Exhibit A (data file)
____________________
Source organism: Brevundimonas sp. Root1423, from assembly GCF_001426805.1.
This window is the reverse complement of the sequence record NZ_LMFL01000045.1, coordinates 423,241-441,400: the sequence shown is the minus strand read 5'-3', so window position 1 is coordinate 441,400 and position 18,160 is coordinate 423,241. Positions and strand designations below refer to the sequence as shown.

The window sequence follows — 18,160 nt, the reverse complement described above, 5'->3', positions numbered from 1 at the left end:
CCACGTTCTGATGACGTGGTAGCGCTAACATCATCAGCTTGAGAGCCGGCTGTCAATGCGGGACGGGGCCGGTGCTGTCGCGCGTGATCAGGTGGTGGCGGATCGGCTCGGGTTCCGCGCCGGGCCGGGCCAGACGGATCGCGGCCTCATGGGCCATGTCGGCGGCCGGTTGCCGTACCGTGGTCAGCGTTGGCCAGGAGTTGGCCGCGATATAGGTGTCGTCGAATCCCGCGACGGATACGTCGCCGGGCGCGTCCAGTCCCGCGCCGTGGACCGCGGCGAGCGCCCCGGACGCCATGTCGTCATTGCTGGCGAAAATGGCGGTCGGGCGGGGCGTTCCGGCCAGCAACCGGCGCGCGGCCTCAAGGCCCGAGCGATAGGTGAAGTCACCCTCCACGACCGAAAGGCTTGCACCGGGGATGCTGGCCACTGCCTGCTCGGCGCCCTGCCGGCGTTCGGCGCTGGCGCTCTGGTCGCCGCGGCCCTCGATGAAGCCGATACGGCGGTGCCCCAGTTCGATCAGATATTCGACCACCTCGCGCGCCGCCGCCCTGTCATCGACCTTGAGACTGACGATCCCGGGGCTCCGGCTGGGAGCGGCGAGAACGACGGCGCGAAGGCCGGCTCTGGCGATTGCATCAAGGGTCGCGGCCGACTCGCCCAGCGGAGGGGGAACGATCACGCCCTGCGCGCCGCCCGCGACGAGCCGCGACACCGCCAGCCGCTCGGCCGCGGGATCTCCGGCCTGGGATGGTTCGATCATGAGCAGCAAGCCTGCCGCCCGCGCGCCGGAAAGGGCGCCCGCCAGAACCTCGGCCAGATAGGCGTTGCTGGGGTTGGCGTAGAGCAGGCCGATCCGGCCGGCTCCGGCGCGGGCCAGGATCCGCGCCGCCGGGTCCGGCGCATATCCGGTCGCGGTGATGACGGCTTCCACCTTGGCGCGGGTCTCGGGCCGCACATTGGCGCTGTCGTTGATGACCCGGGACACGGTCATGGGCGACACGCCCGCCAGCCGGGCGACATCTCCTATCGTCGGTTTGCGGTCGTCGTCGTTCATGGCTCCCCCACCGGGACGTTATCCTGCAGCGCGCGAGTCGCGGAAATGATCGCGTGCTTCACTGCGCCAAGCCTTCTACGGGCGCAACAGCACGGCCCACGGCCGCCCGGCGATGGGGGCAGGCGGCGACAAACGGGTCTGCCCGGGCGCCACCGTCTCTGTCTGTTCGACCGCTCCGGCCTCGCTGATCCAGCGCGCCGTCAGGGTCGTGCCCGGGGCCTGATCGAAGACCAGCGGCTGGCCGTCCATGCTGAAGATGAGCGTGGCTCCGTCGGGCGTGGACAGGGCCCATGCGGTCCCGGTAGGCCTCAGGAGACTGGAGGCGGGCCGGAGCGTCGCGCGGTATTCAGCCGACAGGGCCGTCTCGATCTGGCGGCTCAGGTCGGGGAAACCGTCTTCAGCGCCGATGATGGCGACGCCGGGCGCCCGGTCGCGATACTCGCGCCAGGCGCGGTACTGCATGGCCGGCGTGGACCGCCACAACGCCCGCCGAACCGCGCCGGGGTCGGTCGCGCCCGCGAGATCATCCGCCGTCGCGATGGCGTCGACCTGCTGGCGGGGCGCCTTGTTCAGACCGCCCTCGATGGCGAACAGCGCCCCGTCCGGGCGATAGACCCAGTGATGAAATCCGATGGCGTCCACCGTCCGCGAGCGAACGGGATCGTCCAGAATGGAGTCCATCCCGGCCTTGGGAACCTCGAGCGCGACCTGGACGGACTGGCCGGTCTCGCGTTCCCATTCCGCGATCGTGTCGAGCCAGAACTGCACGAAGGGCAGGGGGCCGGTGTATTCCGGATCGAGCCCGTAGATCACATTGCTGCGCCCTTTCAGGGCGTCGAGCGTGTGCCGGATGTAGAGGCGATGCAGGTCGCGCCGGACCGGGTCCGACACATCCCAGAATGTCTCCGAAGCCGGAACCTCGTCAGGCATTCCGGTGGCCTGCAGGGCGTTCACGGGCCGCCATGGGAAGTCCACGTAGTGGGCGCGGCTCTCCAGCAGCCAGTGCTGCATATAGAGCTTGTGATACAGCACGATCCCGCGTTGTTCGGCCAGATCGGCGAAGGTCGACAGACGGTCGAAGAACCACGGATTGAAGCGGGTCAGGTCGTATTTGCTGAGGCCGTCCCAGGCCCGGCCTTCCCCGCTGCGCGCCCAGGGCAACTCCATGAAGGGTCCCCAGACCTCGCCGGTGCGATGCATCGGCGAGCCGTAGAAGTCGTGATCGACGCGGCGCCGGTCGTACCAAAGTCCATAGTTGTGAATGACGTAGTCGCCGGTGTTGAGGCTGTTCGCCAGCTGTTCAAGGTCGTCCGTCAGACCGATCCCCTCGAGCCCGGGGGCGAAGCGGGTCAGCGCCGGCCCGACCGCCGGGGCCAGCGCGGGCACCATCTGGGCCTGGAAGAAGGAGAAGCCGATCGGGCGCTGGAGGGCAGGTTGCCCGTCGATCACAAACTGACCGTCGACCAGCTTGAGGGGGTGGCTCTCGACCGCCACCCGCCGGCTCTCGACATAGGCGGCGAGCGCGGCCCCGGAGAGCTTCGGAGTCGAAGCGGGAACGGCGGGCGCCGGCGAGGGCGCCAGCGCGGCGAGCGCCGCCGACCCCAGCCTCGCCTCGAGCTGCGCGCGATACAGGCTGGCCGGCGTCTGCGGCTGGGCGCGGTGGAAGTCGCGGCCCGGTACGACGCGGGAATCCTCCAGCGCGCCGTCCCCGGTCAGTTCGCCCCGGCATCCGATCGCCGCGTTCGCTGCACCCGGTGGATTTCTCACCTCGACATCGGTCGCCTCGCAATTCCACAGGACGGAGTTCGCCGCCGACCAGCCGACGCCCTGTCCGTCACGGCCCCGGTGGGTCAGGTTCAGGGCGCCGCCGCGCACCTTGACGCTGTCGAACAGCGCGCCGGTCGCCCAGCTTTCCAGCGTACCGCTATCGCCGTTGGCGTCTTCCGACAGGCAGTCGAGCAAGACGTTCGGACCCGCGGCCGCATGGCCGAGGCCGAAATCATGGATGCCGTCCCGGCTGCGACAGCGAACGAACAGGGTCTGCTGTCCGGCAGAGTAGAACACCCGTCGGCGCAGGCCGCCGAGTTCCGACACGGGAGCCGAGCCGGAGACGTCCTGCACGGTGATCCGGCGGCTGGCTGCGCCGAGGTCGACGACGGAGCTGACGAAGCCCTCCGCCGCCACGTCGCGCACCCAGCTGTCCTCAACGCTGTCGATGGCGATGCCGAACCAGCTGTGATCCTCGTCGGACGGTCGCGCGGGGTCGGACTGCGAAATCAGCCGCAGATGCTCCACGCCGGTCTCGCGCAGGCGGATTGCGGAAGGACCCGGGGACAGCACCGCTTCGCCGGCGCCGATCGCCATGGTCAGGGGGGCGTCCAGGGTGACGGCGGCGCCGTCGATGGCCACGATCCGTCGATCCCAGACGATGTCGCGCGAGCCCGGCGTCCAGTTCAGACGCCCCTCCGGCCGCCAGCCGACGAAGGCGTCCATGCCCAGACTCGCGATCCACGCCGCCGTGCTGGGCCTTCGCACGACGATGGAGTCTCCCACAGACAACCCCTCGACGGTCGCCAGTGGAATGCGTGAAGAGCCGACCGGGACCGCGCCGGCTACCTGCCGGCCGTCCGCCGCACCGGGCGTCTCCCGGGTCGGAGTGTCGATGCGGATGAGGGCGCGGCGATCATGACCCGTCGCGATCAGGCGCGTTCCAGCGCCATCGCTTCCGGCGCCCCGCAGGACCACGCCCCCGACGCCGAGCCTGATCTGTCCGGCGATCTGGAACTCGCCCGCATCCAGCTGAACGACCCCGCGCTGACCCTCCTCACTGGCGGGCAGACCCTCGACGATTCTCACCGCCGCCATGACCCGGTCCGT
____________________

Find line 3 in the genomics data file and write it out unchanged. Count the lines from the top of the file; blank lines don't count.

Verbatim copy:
The window sequence follows — 18,160 nt, the reverse complement described above, 5'->3', positions numbered from 1 at the left end: